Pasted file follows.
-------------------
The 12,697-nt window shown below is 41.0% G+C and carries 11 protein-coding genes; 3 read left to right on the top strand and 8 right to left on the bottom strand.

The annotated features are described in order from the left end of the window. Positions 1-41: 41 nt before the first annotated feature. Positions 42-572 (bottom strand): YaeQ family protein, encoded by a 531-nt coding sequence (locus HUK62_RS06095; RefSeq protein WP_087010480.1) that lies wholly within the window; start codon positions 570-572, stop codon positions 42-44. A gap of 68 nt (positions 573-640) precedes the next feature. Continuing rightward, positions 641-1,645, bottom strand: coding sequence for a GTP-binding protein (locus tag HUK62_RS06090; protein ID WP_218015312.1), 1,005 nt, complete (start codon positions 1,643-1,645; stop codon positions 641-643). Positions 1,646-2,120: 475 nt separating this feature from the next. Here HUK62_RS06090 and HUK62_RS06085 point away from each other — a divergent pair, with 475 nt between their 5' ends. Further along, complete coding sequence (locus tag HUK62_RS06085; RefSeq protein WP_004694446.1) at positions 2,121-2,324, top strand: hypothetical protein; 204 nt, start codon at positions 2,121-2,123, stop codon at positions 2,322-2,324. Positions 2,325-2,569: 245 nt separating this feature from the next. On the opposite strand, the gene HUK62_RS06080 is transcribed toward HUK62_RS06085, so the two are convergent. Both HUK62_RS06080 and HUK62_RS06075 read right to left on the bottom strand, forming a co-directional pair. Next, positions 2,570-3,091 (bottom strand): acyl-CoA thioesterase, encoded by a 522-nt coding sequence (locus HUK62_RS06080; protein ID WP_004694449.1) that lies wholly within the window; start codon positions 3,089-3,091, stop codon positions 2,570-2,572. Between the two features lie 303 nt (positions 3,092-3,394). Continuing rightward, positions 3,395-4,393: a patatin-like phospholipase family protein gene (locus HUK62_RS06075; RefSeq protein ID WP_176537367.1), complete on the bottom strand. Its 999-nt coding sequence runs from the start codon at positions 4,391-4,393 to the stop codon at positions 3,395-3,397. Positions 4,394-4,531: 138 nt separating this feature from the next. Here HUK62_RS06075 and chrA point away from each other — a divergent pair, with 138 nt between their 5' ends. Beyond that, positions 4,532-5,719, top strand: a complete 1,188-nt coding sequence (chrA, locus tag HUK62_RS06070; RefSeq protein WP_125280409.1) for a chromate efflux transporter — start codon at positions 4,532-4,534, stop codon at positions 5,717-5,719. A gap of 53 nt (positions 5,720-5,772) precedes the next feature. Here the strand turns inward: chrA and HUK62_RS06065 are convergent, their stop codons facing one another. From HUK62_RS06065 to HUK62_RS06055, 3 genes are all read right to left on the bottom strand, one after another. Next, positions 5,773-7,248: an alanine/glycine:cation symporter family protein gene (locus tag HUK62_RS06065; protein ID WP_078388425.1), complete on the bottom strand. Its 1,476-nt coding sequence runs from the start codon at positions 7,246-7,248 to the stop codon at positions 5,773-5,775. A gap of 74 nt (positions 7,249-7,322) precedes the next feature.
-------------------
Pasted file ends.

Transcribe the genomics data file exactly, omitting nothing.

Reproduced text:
The 12,697-nt window shown below is 41.0% G+C and carries 11 protein-coding genes; 3 read left to right on the top strand and 8 right to left on the bottom strand.

The annotated features are described in order from the left end of the window. Positions 1-41: 41 nt before the first annotated feature. Positions 42-572 (bottom strand): YaeQ family protein, encoded by a 531-nt coding sequence (locus HUK62_RS06095; RefSeq protein WP_087010480.1) that lies wholly within the window; start codon positions 570-572, stop codon positions 42-44. A gap of 68 nt (positions 573-640) precedes the next feature. Continuing rightward, positions 641-1,645, bottom strand: coding sequence for a GTP-binding protein (locus tag HUK62_RS06090; protein ID WP_218015312.1), 1,005 nt, complete (start codon positions 1,643-1,645; stop codon positions 641-643). Positions 1,646-2,120: 475 nt separating this feature from the next. Here HUK62_RS06090 and HUK62_RS06085 point away from each other — a divergent pair, with 475 nt between their 5' ends. Further along, complete coding sequence (locus tag HUK62_RS06085; RefSeq protein WP_004694446.1) at positions 2,121-2,324, top strand: hypothetical protein; 204 nt, start codon at positions 2,121-2,123, stop codon at positions 2,322-2,324. Positions 2,325-2,569: 245 nt separating this feature from the next. On the opposite strand, the gene HUK62_RS06080 is transcribed toward HUK62_RS06085, so the two are convergent. Both HUK62_RS06080 and HUK62_RS06075 read right to left on the bottom strand, forming a co-directional pair. Next, positions 2,570-3,091 (bottom strand): acyl-CoA thioesterase, encoded by a 522-nt coding sequence (locus HUK62_RS06080; protein ID WP_004694449.1) that lies wholly within the window; start codon positions 3,089-3,091, stop codon positions 2,570-2,572. Between the two features lie 303 nt (positions 3,092-3,394). Continuing rightward, positions 3,395-4,393: a patatin-like phospholipase family protein gene (locus HUK62_RS06075; RefSeq protein ID WP_176537367.1), complete on the bottom strand. Its 999-nt coding sequence runs from the start codon at positions 4,391-4,393 to the stop codon at positions 3,395-3,397. Positions 4,394-4,531: 138 nt separating this feature from the next. Here HUK62_RS06075 and chrA point away from each other — a divergent pair, with 138 nt between their 5' ends. Beyond that, positions 4,532-5,719, top strand: a complete 1,188-nt coding sequence (chrA, locus tag HUK62_RS06070; RefSeq protein WP_125280409.1) for a chromate efflux transporter — start codon at positions 4,532-4,534, stop codon at positions 5,717-5,719. A gap of 53 nt (positions 5,720-5,772) precedes the next feature. Here the strand turns inward: chrA and HUK62_RS06065 are convergent, their stop codons facing one another. From HUK62_RS06065 to HUK62_RS06055, 3 genes are all read right to left on the bottom strand, one after another. Next, positions 5,773-7,248: an alanine/glycine:cation symporter family protein gene (locus tag HUK62_RS06065; protein ID WP_078388425.1), complete on the bottom strand. Its 1,476-nt coding sequence runs from the start codon at positions 7,246-7,248 to the stop codon at positions 5,773-5,775. A gap of 74 nt (positions 7,249-7,322) precedes the next feature.